The Artist, Tinker, Midnight in Paris: Stephanie's Top 10 Movies of 2011
And so my most-favorite, least-favorite task of the year rolls around again. I never call it a "10 best" list -- meaning the unequivocal 10 best films of the year -- because I'm fully aware of how subjective it is. Yet as frustrating as it usually is to pull together just the right 10, I found the job surprisingly pleasurable this year. So many movies to love! How could this have happened? Let's not even address the fact that two 3-D movies made it onto my list -- that surprises me as much as anyone. The remarkable thing is that year after year, no matter how much samey-sameness Hollywood (or even so-called indie cinema, for that matter) seems to give us, there are always pictures that resonate, movies that stand apart as if to do so were their God-given right.
This year was, I think, particularly rich, but again, no critic's list can ever be the perfect definition of the year's finest movies. Besides, all the fun lies in comparing and contrasting. That's why I urge you to share your favorites with me, in the comments section. That's one of the things I most look forward to each year.
A note about the order: My top four movies are pretty much ranked in order of preference. But the remaining six are just a happy jumble -- Drive could just as easily be Number 7 instead of Number 10, and Bill Cunningham: New York could have crept up to Number 6. And in the Honorable Mentions category, all bets are off. This is secretly, or perhaps not so secretly, my favorite part of compiling a year-end list. It's the place I can revisit every movie of the past year that has somehow stuck with me, without having to make a case for alleged greatness. Because as I've said many times -- and plenty of other people have said it before me -- greatness so often happens in the margins.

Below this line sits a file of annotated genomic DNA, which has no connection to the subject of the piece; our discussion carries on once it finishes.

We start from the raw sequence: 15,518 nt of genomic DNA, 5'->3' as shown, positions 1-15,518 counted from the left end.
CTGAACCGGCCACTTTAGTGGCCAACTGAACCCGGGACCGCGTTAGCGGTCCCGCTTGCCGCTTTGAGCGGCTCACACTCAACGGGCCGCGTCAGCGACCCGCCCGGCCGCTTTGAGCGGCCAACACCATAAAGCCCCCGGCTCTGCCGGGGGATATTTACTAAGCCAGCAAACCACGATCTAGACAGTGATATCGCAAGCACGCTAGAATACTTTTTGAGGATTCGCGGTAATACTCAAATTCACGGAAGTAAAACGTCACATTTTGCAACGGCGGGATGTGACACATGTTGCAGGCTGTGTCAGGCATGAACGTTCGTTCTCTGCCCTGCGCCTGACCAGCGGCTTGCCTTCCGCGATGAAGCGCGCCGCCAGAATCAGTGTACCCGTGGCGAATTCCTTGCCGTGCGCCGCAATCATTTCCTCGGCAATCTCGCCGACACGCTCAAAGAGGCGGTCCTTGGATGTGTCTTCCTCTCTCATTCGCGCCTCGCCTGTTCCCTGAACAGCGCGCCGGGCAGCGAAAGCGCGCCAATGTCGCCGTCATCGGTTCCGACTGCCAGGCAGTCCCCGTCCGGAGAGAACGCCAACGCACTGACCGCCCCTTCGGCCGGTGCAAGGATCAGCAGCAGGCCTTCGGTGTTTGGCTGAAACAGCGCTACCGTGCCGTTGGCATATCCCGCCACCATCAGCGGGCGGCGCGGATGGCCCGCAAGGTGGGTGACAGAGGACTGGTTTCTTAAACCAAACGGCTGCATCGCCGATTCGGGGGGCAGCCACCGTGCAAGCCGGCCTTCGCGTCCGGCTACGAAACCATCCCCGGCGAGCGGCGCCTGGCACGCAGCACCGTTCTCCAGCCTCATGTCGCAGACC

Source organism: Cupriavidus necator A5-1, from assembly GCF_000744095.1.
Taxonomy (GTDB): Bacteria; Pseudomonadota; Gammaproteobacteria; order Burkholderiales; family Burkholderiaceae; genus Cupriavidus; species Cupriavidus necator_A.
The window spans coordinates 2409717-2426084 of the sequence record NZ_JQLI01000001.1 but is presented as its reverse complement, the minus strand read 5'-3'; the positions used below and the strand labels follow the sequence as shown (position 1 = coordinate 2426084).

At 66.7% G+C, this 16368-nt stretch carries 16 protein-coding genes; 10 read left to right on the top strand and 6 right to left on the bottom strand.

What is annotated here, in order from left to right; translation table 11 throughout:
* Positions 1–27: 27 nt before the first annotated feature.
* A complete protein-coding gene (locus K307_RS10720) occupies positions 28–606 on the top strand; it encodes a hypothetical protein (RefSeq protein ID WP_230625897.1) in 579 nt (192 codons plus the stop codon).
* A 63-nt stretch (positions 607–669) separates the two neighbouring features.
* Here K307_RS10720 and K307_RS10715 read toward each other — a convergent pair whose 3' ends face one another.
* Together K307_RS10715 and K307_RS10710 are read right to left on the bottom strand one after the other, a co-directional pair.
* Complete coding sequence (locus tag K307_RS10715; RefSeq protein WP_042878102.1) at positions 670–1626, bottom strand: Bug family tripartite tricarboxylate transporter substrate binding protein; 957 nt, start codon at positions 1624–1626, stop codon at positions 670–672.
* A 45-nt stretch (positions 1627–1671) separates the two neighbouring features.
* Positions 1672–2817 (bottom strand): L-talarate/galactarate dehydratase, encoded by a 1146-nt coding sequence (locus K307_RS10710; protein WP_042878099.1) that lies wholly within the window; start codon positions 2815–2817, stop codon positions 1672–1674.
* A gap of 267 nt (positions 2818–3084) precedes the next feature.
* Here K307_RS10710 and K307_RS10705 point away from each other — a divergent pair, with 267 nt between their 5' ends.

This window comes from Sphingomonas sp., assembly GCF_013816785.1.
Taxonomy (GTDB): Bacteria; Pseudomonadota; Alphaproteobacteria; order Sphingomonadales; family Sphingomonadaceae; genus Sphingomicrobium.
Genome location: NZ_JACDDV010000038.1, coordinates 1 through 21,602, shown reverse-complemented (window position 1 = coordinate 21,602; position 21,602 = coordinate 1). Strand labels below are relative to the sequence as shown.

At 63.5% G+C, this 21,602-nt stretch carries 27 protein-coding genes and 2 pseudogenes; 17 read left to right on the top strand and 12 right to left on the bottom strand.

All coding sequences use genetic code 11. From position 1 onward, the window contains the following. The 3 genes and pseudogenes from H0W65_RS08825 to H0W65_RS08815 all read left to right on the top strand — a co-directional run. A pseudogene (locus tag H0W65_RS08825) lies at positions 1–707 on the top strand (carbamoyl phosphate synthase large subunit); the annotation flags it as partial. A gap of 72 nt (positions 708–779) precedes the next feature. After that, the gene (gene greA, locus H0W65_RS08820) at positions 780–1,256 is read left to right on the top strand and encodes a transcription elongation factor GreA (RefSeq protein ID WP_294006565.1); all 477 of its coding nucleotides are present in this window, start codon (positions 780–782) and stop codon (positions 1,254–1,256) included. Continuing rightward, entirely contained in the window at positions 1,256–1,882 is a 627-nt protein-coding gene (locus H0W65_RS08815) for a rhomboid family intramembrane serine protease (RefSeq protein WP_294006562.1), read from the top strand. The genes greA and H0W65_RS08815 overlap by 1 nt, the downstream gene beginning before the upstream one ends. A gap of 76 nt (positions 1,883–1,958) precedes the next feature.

The Artist -- Michel Hazanavicius' nearly silent black-and-white film (featuring the ultra-charming Jean Dujardin and Berenice Bejo) has inspired lots of rapture among critics, but also a great deal of harumphing that it's nothing more than a trifle and says very little about silent film as an art form. But ideally, what, exactly, might it have said? Beyond offering such beauty and pleasure (as if that weren't enough), Hazanavicius has reopened the world's eyes to a long-gone mode of filmmaking. Sure, yes, of course, there are Keaton films, Griffith films, Murnau films that are better, and there are plenty of critics around to remind us of that. But when critics write chiefly for other critics -- in other words, to show off how much they know -- they forget that thousands of people who have never even seen a silent film will see and enjoy The Artist, and maybe seek out more of the great silents. Meanwhile, no one needs a badge of certification to "properly understand" silent film, or The Artist. Thank God.
Melancholia -- Lars von Trier's meditation on serious depression is gorgeous to look at, deeply moody and atmospheric, and always in on its own grim little joke. The most rapturous, uplifting picture about the end of the world -- or the end of a world -- ever made.
Tinker, Tailor, Soldier, Spy -- Over the past few weeks, Tomas Alfredson's intricate John LeCarré adaptation has crept -- kind of like a super-stealthy MI6 agent -- from my Honorable Mentions section to the bottom of my 10-favorites list to somewhere very close to the top. The picture is sly, precise and deeply fulfilling. It also features Gary Oldman in one of the great performances of the year.